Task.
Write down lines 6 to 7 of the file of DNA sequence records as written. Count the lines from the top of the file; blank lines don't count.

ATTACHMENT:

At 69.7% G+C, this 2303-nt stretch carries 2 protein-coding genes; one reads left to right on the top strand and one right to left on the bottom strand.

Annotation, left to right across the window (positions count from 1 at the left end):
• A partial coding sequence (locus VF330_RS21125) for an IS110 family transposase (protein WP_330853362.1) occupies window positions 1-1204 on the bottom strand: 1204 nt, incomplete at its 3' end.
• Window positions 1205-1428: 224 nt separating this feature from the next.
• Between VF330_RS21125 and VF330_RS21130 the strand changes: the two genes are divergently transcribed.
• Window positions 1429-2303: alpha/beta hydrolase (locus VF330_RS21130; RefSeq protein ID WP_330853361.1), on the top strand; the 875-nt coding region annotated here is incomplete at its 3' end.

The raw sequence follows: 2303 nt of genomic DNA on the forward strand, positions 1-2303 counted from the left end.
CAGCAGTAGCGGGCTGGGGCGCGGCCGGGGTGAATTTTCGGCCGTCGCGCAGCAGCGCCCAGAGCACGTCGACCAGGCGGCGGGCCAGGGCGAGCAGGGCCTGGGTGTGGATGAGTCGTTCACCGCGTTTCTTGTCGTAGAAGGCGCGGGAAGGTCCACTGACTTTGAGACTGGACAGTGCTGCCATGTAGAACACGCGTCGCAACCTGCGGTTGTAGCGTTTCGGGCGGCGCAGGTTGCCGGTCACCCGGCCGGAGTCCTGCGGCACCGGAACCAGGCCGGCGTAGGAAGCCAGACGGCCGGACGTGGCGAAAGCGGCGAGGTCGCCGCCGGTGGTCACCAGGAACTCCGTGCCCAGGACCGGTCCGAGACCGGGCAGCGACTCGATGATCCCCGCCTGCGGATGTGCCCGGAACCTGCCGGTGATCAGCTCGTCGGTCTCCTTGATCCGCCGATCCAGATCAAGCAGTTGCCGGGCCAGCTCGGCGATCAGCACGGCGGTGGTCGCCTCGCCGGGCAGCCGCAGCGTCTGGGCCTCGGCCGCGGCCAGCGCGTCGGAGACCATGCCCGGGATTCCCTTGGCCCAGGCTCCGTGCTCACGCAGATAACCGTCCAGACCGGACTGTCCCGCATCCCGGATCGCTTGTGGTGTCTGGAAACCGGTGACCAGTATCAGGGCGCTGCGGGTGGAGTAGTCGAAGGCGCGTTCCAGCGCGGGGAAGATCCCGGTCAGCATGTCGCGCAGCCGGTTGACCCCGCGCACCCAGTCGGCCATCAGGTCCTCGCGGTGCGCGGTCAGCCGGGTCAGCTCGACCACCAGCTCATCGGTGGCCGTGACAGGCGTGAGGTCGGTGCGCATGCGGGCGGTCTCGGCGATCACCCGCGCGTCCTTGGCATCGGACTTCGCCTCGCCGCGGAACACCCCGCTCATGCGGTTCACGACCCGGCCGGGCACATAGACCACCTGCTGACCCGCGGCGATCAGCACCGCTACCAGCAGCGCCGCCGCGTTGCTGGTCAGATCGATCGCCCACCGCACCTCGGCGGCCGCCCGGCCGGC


• Window positions 1429-2303: alpha/beta hydrolase (locus VF330_RS21130; RefSeq protein ID WP_330853361.1), on the top strand; the 875-nt coding region annotated here is incomplete at its 3' end.

The raw sequence follows: 2303 nt of genomic DNA on the forward strand, positions 1-2303 counted from the left end.